I feel restless in my search for the right music for the right moment, Andrew Gallo says. Gallo is a director turned creative producer working on projects for a range of clients from Nike to Levi’s to Kinfolk magazine. He talks to me on the phone from his Laurel Canyon home in LA where he lives with his wife Carissa, a director and photographer, and their three children.
When Gallo was four, his grandfather taught him to play piano, instilling a love for the instrument in him as a kid. He would write songs and shoot video as a child, taking inspiration from music and finding ideas within sound. As an adult, music still plays an integral role in his work: with just video, often we don’t feel anything beyond what we’re seeing, but with music there’s a guiding emotion that can dive below the visual surface, Gallo says.
Gallo’s grandfather and grandmother passed away during the coronavirus pandemic. As Gallo began creating this playlist, he included several songs he wrote while processing the grief and passing of his grandparents. This playlist isn’t necessarily what I’m listening to right now, Gallo says, it’s the music that feels right, right now.
Gallo accompanied this collection of songs he titled “Quarantine Eternal” with a photograph of himself and brothers with his grandfather. He created this playlist to take the listener on a journey that captures the different phases of quarantine. Gallo tells me that the playlist is meant to loop seamlessly so that it feels infinite–you start in one place and end somewhere similar to where you began.
Gallo is sitting outside his home under enormous eucalyptus trees and staring across Laurel Canyon at the Mount Olympus neighbourhood in the distance.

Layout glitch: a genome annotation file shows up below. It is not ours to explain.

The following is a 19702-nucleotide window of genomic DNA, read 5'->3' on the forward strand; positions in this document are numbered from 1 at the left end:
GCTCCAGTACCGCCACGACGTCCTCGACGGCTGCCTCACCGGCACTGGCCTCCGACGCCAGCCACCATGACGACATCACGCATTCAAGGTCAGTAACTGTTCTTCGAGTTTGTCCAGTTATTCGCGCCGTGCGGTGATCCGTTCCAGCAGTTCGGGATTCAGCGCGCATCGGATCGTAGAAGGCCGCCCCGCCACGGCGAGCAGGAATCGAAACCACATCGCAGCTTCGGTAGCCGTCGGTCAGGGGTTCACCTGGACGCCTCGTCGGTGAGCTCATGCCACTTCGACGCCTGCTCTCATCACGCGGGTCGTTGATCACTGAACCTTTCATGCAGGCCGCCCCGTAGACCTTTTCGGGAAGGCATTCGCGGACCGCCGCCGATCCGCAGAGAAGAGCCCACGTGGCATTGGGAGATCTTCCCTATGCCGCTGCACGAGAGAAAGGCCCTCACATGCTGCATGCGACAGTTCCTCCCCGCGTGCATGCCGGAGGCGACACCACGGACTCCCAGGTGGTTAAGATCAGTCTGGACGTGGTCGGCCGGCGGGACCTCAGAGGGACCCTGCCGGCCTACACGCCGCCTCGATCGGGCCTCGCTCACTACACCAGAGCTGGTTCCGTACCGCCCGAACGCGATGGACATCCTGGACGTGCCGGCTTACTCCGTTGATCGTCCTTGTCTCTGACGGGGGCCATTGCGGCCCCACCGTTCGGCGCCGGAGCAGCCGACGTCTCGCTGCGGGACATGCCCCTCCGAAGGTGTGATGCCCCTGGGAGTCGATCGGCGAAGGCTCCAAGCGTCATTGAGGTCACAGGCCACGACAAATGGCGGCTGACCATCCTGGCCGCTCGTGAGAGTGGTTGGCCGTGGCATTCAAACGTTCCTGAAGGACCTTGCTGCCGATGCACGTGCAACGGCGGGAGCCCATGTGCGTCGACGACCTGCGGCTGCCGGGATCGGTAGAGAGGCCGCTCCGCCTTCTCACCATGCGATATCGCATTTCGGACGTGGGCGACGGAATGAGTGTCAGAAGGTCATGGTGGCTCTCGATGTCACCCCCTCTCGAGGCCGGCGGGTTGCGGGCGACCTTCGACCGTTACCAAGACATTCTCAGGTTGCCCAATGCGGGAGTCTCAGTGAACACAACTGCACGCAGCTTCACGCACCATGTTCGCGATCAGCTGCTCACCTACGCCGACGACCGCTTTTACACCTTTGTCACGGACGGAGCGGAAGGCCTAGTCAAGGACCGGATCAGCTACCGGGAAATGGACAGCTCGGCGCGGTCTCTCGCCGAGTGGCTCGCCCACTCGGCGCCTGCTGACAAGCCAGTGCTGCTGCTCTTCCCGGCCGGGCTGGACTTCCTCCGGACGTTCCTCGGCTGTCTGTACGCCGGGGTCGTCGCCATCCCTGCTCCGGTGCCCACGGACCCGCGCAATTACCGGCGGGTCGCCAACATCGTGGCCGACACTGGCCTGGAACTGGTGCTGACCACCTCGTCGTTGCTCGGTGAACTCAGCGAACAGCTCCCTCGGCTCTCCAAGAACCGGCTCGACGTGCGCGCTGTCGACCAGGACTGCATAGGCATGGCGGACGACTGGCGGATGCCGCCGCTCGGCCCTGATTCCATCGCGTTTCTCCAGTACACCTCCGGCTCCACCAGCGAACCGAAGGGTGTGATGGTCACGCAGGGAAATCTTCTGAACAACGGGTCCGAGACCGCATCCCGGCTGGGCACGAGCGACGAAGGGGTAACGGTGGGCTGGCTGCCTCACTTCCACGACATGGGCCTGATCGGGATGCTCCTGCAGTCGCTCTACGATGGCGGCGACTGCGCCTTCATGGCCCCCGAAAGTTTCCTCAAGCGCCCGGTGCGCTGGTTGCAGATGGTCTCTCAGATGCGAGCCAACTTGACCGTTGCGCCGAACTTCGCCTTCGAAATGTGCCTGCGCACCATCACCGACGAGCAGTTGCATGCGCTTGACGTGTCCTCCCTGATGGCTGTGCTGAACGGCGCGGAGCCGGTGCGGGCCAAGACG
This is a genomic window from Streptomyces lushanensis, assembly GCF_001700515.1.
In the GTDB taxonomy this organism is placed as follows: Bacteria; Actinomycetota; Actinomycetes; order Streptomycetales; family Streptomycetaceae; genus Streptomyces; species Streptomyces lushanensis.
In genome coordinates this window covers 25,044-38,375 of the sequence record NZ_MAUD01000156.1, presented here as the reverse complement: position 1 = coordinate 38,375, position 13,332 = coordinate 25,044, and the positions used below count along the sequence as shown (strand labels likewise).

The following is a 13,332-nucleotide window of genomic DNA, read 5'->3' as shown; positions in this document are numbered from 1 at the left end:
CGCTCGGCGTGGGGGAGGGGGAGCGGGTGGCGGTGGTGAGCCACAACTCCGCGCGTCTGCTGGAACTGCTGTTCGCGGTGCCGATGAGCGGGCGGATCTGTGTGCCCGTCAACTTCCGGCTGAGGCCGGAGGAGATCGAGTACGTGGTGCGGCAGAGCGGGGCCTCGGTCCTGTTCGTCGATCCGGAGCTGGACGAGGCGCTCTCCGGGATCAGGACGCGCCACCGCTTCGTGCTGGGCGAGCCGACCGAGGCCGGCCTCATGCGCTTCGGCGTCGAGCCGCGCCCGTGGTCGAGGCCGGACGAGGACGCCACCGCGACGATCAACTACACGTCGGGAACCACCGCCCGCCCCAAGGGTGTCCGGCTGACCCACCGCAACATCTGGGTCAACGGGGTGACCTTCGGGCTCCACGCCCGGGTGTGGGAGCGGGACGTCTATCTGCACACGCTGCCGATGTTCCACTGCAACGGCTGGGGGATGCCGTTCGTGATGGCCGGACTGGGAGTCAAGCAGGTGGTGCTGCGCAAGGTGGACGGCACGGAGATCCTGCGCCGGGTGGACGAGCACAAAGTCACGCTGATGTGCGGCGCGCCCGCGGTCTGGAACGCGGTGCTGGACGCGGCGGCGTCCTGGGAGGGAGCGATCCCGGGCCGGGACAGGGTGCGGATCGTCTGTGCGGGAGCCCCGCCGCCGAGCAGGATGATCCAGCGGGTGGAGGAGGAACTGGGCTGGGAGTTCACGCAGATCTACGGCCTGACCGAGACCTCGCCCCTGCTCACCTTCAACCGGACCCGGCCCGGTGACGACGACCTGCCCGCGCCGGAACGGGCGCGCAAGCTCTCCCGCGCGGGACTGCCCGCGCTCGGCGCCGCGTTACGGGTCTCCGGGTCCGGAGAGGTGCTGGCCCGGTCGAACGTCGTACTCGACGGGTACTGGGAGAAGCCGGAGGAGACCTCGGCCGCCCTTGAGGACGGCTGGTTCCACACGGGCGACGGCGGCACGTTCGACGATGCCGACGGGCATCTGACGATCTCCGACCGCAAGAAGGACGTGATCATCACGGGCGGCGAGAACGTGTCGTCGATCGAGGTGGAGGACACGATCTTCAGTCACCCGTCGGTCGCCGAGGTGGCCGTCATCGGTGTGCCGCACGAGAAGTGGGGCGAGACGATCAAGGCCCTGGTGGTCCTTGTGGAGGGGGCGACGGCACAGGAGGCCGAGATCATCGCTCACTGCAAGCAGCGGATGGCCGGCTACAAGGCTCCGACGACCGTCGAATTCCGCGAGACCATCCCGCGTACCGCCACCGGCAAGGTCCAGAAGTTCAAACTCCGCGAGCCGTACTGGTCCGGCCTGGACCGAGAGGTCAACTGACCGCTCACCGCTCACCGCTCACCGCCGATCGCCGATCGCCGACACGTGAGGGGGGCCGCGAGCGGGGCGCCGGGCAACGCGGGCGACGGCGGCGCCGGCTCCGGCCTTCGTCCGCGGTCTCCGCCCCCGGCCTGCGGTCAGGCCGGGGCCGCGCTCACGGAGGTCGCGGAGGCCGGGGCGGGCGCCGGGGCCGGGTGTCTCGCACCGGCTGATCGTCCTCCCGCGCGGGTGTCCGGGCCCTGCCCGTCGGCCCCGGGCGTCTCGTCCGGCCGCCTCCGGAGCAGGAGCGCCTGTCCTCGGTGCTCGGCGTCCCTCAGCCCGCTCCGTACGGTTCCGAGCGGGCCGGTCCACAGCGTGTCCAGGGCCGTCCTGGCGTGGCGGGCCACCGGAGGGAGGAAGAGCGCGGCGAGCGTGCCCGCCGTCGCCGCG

I’m always listening to music, always, always, he says. He describes his way of working with the artists he listens to throughout his day. Anenon and Julianna Barwick are reserved for the sacred hours of his morning. He turns to Nicolas Jaar, Vazz, and John Maus when it’s time to pick up the pace or Aphex Twin for any step of the journey.
“With just video, often we don’t feel anything beyond what we’re seeing, but with music there’s a guiding emotion that can dive below the visual surface.”
The connection between music and film has always been critical to Gallo’s work. He describes numerous playlists and notebooks of songs or albums he’s heard–music that he goes over and over wondering what will this work with? What idea will this bring forth? Sometimes Gallo will have 30 or 40 tracks he’s considering for a video and it never sounds right. “And then you’ll hear a song when you’re cooking or driving,” Gallo says. “You’ve stored this thing you’re working on, and then you hear the right track, and then you know.”